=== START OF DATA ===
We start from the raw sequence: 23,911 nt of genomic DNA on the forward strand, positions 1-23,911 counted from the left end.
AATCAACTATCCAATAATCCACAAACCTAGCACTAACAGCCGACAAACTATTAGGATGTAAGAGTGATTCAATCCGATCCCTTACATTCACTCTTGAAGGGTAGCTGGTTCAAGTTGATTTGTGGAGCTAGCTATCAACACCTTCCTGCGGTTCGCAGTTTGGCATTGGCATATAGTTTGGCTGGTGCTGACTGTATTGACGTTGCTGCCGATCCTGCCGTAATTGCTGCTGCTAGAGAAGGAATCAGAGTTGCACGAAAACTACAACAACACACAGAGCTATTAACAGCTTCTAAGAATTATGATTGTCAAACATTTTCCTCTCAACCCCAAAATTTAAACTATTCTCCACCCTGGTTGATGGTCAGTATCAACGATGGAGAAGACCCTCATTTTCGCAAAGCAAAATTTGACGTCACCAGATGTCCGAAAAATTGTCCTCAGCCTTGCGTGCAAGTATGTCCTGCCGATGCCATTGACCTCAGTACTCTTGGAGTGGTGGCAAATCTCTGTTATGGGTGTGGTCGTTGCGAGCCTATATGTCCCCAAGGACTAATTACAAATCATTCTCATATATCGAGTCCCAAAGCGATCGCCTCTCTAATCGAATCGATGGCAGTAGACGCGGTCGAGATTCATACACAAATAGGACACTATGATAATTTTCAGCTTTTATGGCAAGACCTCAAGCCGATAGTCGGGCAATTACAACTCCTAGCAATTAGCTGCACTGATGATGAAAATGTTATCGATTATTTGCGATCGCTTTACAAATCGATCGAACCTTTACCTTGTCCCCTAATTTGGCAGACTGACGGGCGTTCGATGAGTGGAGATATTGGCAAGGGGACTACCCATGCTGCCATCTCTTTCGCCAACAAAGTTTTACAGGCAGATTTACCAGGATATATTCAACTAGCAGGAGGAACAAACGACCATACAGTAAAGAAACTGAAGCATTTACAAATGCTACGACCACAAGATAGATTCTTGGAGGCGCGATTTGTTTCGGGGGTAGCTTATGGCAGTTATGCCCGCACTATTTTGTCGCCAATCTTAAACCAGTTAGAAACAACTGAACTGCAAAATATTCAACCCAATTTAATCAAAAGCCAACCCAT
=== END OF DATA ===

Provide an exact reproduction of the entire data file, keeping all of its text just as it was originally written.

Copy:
We start from the raw sequence: 23,911 nt of genomic DNA on the forward strand, positions 1-23,911 counted from the left end.
AATCAACTATCCAATAATCCACAAACCTAGCACTAACAGCCGACAAACTATTAGGATGTAAGAGTGATTCAATCCGATCCCTTACATTCACTCTTGAAGGGTAGCTGGTTCAAGTTGATTTGTGGAGCTAGCTATCAACACCTTCCTGCGGTTCGCAGTTTGGCATTGGCATATAGTTTGGCTGGTGCTGACTGTATTGACGTTGCTGCCGATCCTGCCGTAATTGCTGCTGCTAGAGAAGGAATCAGAGTTGCACGAAAACTACAACAACACACAGAGCTATTAACAGCTTCTAAGAATTATGATTGTCAAACATTTTCCTCTCAACCCCAAAATTTAAACTATTCTCCACCCTGGTTGATGGTCAGTATCAACGATGGAGAAGACCCTCATTTTCGCAAAGCAAAATTTGACGTCACCAGATGTCCGAAAAATTGTCCTCAGCCTTGCGTGCAAGTATGTCCTGCCGATGCCATTGACCTCAGTACTCTTGGAGTGGTGGCAAATCTCTGTTATGGGTGTGGTCGTTGCGAGCCTATATGTCCCCAAGGACTAATTACAAATCATTCTCATATATCGAGTCCCAAAGCGATCGCCTCTCTAATCGAATCGATGGCAGTAGACGCGGTCGAGATTCATACACAAATAGGACACTATGATAATTTTCAGCTTTTATGGCAAGACCTCAAGCCGATAGTCGGGCAATTACAACTCCTAGCAATTAGCTGCACTGATGATGAAAATGTTATCGATTATTTGCGATCGCTTTACAAATCGATCGAACCTTTACCTTGTCCCCTAATTTGGCAGACTGACGGGCGTTCGATGAGTGGAGATATTGGCAAGGGGACTACCCATGCTGCCATCTCTTTCGCCAACAAAGTTTTACAGGCAGATTTACCAGGATATATTCAACTAGCAGGAGGAACAAACGACCATACAGTAAAGAAACTGAAGCATTTACAAATGCTACGACCACAAGATAGATTCTTGGAGGCGCGATTTGTTTCGGGGGTAGCTTATGGCAGTTATGCCCGCACTATTTTGTCGCCAATCTTAAACCAGTTAGAAACAACTGAACTGCAAAATATTCAACCCAATTTAATCAAAAGCCAACCCAT